|Choice & respect
Everything Iranians do, other Iranians take personally
August 13, 2002
I remember a while back I was sitting at the computer lab at my university when
I was distracted by a conversation going on in front of me. I looked up and I saw
this fairly beautiful girl who was talking to some American guy and they were flirting
As I was about to turn my attention back to my computer, it struck me that perhaps
that girl is Iranian. I started staring at the two talking. All of a sudden I started
thinking, "Uh oh, the Iranian girl is talking to an American guy AND she's flirting;
who is she? Khejaalat nemeekeshe!"
After about three minutes I decided she was not Iranian and I stopped caring about
their conversation and went back to my work. And then it struck me, What do I care
even if she was Iranian? I don't even know the girl. The only reason I stopped caring
was because I decided she probably wasn't Iranian.
My feelings in those few minutes were much more than the morality
of Iranian girls. I came to realize Iranians have a tendency to control each other.
Every time I noticed an Iranian I became incredibly nosey and very curious about
who that person was, their occupation and social standing.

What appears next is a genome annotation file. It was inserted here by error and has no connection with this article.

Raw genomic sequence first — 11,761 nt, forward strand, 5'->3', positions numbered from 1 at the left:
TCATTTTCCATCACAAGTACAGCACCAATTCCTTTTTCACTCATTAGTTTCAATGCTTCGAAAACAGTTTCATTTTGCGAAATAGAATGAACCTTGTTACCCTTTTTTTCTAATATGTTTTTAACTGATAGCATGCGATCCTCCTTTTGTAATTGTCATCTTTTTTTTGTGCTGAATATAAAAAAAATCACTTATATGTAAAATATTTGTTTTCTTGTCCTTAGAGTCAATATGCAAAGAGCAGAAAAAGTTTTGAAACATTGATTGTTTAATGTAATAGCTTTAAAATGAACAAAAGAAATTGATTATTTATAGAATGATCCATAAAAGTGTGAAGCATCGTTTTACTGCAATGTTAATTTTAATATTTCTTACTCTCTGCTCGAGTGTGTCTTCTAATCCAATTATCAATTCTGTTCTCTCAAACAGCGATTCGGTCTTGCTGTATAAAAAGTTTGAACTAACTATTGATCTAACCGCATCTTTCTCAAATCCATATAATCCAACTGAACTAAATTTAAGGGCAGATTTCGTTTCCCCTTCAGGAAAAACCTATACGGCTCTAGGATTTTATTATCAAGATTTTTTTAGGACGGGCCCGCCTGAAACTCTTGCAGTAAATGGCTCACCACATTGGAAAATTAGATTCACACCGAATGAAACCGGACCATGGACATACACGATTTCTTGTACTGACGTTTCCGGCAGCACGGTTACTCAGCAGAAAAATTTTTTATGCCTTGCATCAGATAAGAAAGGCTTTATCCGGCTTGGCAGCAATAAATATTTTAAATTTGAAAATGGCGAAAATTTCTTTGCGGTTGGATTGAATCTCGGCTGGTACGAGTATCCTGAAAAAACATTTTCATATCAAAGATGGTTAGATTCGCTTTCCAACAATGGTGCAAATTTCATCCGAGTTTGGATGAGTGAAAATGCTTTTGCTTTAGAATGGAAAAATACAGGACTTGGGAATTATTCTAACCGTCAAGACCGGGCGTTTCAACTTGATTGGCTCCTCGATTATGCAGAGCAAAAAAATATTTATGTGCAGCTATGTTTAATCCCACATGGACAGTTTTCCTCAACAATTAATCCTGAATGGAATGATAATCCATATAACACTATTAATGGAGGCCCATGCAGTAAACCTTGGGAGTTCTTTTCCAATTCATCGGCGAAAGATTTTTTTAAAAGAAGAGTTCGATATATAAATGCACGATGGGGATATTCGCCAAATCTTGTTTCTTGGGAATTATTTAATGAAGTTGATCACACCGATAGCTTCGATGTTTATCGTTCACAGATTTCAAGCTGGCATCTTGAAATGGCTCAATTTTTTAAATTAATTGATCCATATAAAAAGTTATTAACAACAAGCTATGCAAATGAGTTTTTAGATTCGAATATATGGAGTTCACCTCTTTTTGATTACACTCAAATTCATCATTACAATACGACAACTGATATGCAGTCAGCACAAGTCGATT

Later I learned IT WASN'T JUST ME! When I am out with friends all of a sudden one
of them would say, "Mesenke Irani hastan"; and then we would try to listen
in on their conversations and see who they are. We even throw out some Farsi and
see if they react - and then they notice that we are Iranian and they would try to
listen to what we were talking about. So then I started thinking back to past experiences
I remember my visit to LA and walking down Westwood. Every single time an Iranian
passed by, they would just stare into your face as if they really had something against
you. But it was different on the East coast where Iranians at least smile when they
notice each other -- most of the time.
Then I remembered my few months in New York City. I was in a store in Manhattan and
I noticed the radio was tuned into an Iranian station and I reflexively and excitedly
looked at the owner and said "Shomaa Irani hastid?" She was not too thrilled.
She started acting defensive and asked me when and how I got to America. She said
she was Jewish-Iranian and had been in America since before the revolution.
She was not open and warm. I'm guessing it was because she realized I am a Muslim-Iranian
and that I had recently visited Iran. The question is why would that be a problem?
We don't know Iranians we see in the street; we don't know what kind of people they
are or where they have been or what they do; we are all different. So why do we become
so controlling and possessive of each other?
This is the social problem of Iran: the unwillingness
to allow people to be who they are and what they believe; and our government reflects
that. And if you are sitting there complaining about the IRI oppressing people's
choice, I am almost certain that as soon as you see an Iranian with a roosari you
would call them hezbollahi. DON'T you? So really, you are just like the rest.
The reason I mention the roosari is because of my own desire to wear a hejab.